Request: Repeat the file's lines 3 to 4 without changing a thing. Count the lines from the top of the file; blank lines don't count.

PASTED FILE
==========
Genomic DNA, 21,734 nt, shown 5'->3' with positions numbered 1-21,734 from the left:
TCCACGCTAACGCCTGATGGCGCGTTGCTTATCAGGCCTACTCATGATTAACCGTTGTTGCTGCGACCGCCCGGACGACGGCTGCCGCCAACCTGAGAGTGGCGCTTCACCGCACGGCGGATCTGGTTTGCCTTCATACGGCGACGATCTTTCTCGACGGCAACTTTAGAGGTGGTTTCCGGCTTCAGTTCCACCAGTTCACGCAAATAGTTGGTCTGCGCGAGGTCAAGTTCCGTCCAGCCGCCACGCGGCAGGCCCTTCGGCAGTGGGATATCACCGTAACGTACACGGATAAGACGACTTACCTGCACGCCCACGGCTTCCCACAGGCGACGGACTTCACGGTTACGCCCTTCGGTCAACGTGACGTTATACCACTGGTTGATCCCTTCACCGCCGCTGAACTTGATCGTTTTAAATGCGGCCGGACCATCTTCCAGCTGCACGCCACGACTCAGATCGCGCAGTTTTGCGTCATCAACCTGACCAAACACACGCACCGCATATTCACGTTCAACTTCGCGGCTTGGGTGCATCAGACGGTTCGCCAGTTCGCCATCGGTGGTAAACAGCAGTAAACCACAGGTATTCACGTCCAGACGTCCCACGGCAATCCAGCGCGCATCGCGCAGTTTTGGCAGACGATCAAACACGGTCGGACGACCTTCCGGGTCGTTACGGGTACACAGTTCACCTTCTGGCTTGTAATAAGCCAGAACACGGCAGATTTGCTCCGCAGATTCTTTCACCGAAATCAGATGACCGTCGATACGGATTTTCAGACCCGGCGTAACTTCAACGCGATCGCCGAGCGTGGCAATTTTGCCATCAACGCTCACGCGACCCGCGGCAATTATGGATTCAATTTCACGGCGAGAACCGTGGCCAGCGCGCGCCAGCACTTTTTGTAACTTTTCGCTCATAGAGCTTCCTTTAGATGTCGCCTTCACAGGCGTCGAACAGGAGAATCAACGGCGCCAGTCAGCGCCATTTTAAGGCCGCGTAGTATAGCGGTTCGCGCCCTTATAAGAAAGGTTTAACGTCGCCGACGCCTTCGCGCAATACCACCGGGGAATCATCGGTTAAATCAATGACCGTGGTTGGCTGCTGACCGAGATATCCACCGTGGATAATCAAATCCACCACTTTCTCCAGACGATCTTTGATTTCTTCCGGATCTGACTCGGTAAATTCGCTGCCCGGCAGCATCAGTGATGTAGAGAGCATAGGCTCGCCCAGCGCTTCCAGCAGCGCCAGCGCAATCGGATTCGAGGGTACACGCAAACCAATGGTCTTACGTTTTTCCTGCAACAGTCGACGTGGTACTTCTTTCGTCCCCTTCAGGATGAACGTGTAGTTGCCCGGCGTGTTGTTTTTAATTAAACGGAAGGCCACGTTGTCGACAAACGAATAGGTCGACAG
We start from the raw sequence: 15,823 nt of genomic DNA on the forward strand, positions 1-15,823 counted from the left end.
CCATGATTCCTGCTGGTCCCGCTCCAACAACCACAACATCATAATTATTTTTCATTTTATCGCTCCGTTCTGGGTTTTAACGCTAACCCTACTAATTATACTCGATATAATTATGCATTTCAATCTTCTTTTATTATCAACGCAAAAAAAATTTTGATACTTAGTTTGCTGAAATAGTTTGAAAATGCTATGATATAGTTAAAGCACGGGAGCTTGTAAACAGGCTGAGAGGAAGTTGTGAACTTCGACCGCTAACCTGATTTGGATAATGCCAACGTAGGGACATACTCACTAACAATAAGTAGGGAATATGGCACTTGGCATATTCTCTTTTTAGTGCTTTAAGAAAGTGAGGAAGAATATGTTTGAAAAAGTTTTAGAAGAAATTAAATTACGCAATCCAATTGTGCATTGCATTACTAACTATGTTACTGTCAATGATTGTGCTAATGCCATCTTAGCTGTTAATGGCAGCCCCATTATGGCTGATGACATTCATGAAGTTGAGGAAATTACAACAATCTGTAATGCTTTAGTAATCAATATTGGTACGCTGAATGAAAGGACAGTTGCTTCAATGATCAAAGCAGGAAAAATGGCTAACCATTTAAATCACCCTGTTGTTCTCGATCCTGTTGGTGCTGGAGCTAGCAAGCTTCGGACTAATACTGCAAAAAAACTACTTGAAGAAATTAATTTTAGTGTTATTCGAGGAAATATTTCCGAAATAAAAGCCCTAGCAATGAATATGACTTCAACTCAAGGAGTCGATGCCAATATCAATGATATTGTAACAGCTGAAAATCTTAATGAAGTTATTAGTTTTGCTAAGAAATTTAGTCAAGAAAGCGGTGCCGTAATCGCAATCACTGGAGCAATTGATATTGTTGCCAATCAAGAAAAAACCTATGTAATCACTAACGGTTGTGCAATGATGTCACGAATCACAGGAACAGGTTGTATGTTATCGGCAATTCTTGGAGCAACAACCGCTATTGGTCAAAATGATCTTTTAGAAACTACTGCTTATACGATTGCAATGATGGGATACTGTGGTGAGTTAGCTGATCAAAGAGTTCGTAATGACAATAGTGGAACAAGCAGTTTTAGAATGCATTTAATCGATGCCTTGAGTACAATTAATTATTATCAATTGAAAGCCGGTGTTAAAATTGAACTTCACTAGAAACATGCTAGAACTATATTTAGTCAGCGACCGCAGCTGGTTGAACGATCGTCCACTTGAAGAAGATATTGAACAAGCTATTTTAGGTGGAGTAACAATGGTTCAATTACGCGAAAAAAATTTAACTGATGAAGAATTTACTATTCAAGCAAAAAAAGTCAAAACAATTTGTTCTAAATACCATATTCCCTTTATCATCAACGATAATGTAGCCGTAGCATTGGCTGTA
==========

We start from the raw sequence: 15,823 nt of genomic DNA on the forward strand, positions 1-15,823 counted from the left end.
CCATGATTCCTGCTGGTCCCGCTCCAACAACCACAACATCATAATTATTTTTCATTTTATCGCTCCGTTCTGGGTTTTAACGCTAACCCTACTAATTATACTCGATATAATTATGCATTTCAATCTTCTTTTATTATCAACGCAAAAAAAATTTTGATACTTAGTTTGCTGAAATAGTTTGAAAATGCTATGATATAGTTAAAGCACGGGAGCTTGTAAACAGGCTGAGAGGAAGTTGTGAACTTCGACCGCTAACCTGATTTGGATAATGCCAACGTAGGGACATACTCACTAACAATAAGTAGGGAATATGGCACTTGGCATATTCTCTTTTTAGTGCTTTAAGAAAGTGAGGAAGAATATGTTTGAAAAAGTTTTAGAAGAAATTAAATTACGCAATCCAATTGTGCATTGCATTACTAACTATGTTACTGTCAATGATTGTGCTAATGCCATCTTAGCTGTTAATGGCAGCCCCATTATGGCTGATGACATTCATGAAGTTGAGGAAATTACAACAATCTGTAATGCTTTAGTAATCAATATTGGTACGCTGAATGAAAGGACAGTTGCTTCAATGATCAAAGCAGGAAAAATGGCTAACCATTTAAATCACCCTGTTGTTCTCGATCCTGTTGGTGCTGGAGCTAGCAAGCTTCGGACTAATACTGCAAAAAAACTACTTGAAGAAATTAATTTTAGTGTTATTCGAGGAAATATTTCCGAAATAAAAGCCCTAGCAATGAATATGACTTCAACTCAAGGAGTCGATGCCAATATCAATGATATTGTAACAGCTGAAAATCTTAATGAAGTTATTAGTTTTGCTAAGAAATTTAGTCAAGAAAGCGGTGCCGTAATCGCAATCACTGGAGCAATTGATATTGTTGCCAATCAAGAAAAAACCTATGTAATCACTAACGGTTGTGCAATGATGTCACGAATCACAGGAACAGGTTGTATGTTATCGGCAATTCTTGGAGCAACAACCGCTATTGGTCAAAATGATCTTTTAGAAACTACTGCTTATACGATTGCAATGATGGGATACTGTGGTGAGTTAGCTGATCAAAGAGTTCGTAATGACAATAGTGGAACAAGCAGTTTTAGAATGCATTTAATCGATGCCTTGAGTACAATTAATTATTATCAATTGAAAGCCGGTGTTAAAATTGAACTTCACTAGAAACATGCTAGAACTATATTTAGTCAGCGACCGCAGCTGGTTGAACGATCGTCCACTTGAAGAAGATATTGAACAAGCTATTTTAGGTGGAGTAACAATGGTTCAATTACGCGAAAAAAATTTAACTGATGAAGAATTTACTATTCAAGCAAAAAAAGTCAAAACAATTTGTTCTAAATACCATATTCCCTTTATCATCAACGATAATGTAGCCGTAGCATTGGCTGTA